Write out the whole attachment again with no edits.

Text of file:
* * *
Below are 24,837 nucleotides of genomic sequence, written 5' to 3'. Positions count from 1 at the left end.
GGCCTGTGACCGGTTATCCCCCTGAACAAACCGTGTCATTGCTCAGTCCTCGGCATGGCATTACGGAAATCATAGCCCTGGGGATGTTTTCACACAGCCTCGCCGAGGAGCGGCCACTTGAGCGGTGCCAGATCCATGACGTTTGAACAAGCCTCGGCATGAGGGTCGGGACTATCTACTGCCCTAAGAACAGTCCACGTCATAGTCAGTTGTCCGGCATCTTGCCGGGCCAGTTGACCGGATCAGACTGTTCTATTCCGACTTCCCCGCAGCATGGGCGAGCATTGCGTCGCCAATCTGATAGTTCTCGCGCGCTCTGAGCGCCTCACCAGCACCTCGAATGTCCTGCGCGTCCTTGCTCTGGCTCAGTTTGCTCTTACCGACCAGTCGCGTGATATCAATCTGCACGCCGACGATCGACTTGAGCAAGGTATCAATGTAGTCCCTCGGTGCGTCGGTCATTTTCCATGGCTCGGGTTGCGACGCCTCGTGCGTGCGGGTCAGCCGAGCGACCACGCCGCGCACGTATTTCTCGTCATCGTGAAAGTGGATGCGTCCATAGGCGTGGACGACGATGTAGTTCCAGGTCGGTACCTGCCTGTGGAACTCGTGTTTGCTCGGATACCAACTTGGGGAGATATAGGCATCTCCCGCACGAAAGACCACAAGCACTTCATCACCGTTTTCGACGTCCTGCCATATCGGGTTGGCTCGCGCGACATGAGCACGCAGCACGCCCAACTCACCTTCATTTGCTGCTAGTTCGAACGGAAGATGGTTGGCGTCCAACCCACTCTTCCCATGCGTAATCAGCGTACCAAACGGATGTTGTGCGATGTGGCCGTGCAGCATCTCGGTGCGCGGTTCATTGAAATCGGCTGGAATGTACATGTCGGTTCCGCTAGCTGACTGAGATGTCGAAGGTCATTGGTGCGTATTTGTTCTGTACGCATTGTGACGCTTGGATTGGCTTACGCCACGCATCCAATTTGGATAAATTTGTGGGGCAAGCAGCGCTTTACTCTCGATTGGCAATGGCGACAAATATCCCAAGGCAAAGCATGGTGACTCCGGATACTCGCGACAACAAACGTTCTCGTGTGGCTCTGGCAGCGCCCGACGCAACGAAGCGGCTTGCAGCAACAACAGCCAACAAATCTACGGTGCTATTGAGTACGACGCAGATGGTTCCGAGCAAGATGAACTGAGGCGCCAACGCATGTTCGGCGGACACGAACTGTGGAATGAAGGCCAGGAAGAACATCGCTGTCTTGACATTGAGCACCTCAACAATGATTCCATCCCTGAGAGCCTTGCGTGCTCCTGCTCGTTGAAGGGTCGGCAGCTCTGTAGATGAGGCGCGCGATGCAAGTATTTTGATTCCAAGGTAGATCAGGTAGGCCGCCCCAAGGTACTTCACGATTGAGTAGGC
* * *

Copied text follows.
Below are 24,837 nucleotides of genomic sequence, written 5' to 3'. Positions count from 1 at the left end.
GGCCTGTGACCGGTTATCCCCCTGAACAAACCGTGTCATTGCTCAGTCCTCGGCATGGCATTACGGAAATCATAGCCCTGGGGATGTTTTCACACAGCCTCGCCGAGGAGCGGCCACTTGAGCGGTGCCAGATCCATGACGTTTGAACAAGCCTCGGCATGAGGGTCGGGACTATCTACTGCCCTAAGAACAGTCCACGTCATAGTCAGTTGTCCGGCATCTTGCCGGGCCAGTTGACCGGATCAGACTGTTCTATTCCGACTTCCCCGCAGCATGGGCGAGCATTGCGTCGCCAATCTGATAGTTCTCGCGCGCTCTGAGCGCCTCACCAGCACCTCGAATGTCCTGCGCGTCCTTGCTCTGGCTCAGTTTGCTCTTACCGACCAGTCGCGTGATATCAATCTGCACGCCGACGATCGACTTGAGCAAGGTATCAATGTAGTCCCTCGGTGCGTCGGTCATTTTCCATGGCTCGGGTTGCGACGCCTCGTGCGTGCGGGTCAGCCGAGCGACCACGCCGCGCACGTATTTCTCGTCATCGTGAAAGTGGATGCGTCCATAGGCGTGGACGACGATGTAGTTCCAGGTCGGTACCTGCCTGTGGAACTCGTGTTTGCTCGGATACCAACTTGGGGAGATATAGGCATCTCCCGCACGAAAGACCACAAGCACTTCATCACCGTTTTCGACGTCCTGCCATATCGGGTTGGCTCGCGCGACATGAGCACGCAGCACGCCCAACTCACCTTCATTTGCTGCTAGTTCGAACGGAAGATGGTTGGCGTCCAACCCACTCTTCCCATGCGTAATCAGCGTACCAAACGGATGTTGTGCGATGTGGCCGTGCAGCATCTCGGTGCGCGGTTCATTGAAATCGGCTGGAATGTACATGTCGGTTCCGCTAGCTGACTGAGATGTCGAAGGTCATTGGTGCGTATTTGTTCTGTACGCATTGTGACGCTTGGATTGGCTTACGCCACGCATCCAATTTGGATAAATTTGTGGGGCAAGCAGCGCTTTACTCTCGATTGGCAATGGCGACAAATATCCCAAGGCAAAGCATGGTGACTCCGGATACTCGCGACAACAAACGTTCTCGTGTGGCTCTGGCAGCGCCCGACGCAACGAAGCGGCTTGCAGCAACAACAGCCAACAAATCTACGGTGCTATTGAGTACGACGCAGATGGTTCCGAGCAAGATGAACTGAGGCGCCAACGCATGTTCGGCGGACACGAACTGTGGAATGAAGGCCAGGAAGAACATCGCTGTCTTGACATTGAGCACCTCAACAATGATTCCATCCCTGAGAGCCTTGCGTGCTCCTGCTCGTTGAAGGGTCGGCAGCTCTGTAGATGAGGCGCGCGATGCAAGTATTTTGATTCCAAGGTAGATCAGGTAGGCCGCCCCAAGGTACTTCACGATTGAGTAGGC